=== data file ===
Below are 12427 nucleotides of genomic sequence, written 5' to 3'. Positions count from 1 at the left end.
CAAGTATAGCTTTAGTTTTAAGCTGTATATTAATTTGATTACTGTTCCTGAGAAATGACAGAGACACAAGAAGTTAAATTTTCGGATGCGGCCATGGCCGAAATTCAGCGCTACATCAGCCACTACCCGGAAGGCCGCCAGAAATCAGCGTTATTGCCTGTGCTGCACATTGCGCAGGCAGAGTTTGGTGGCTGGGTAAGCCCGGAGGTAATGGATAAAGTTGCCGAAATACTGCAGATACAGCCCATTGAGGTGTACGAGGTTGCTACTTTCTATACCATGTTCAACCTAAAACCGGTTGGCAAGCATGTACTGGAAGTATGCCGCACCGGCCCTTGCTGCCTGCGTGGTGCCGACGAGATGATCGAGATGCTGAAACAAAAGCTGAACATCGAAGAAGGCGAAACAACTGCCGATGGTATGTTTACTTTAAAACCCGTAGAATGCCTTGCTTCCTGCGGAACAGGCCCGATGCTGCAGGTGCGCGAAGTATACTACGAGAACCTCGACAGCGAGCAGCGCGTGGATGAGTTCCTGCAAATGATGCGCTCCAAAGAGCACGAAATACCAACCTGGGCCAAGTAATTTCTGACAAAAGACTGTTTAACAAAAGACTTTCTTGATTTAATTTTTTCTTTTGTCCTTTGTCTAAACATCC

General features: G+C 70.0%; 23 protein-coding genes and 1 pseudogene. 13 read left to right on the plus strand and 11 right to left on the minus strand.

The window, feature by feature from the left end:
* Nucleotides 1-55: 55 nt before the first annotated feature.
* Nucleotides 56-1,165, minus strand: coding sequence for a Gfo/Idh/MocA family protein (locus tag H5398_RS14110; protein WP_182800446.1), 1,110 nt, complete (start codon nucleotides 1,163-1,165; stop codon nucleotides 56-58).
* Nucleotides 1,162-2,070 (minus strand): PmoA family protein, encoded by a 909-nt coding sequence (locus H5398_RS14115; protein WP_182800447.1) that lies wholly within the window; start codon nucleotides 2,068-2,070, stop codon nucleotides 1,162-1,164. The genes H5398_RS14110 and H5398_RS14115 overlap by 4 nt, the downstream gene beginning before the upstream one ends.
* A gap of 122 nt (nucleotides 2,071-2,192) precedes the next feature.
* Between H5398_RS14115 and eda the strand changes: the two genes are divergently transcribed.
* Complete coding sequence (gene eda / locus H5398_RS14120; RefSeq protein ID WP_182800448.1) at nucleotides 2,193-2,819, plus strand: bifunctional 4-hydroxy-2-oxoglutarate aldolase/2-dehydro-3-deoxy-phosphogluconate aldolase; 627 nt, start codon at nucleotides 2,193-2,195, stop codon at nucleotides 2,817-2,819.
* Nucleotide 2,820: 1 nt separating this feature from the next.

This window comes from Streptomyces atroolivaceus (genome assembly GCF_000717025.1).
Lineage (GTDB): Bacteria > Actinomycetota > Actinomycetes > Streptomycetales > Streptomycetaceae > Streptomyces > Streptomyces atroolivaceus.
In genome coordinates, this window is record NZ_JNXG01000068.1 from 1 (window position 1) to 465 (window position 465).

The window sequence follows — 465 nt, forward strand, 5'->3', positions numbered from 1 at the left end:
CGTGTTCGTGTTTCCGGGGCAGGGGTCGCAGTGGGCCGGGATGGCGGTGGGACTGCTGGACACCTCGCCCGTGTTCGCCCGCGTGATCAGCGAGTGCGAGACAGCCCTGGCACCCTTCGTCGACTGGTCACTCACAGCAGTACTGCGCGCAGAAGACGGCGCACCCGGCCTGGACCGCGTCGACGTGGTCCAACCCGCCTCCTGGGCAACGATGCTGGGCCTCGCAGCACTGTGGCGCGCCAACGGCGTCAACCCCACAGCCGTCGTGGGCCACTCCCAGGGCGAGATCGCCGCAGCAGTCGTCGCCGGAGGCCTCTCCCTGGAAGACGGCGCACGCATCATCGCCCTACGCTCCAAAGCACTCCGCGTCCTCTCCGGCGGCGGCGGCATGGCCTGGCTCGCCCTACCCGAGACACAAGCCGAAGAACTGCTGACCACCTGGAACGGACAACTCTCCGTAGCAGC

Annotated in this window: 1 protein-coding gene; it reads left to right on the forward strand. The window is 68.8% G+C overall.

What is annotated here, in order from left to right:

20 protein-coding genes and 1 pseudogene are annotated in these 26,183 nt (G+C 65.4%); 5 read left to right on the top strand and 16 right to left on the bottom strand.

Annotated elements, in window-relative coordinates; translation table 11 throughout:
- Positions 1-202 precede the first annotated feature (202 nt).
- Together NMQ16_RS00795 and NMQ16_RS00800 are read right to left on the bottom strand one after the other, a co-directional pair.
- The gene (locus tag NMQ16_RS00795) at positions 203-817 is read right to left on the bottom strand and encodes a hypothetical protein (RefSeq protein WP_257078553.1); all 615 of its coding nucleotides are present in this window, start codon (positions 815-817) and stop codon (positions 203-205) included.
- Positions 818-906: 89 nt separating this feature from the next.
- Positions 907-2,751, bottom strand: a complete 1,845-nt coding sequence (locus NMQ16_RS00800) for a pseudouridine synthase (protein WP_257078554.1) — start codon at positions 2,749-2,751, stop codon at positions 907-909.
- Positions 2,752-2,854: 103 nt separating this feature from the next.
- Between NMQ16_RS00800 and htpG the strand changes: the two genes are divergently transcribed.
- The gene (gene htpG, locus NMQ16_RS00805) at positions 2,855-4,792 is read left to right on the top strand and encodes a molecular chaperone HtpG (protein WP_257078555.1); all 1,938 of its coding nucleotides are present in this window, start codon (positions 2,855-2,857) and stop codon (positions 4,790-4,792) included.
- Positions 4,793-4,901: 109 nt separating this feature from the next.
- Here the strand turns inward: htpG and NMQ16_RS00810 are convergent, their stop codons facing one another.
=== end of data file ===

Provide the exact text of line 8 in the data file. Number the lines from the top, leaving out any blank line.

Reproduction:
* A gap of 122 nt (nucleotides 2,071-2,192) precedes the next feature.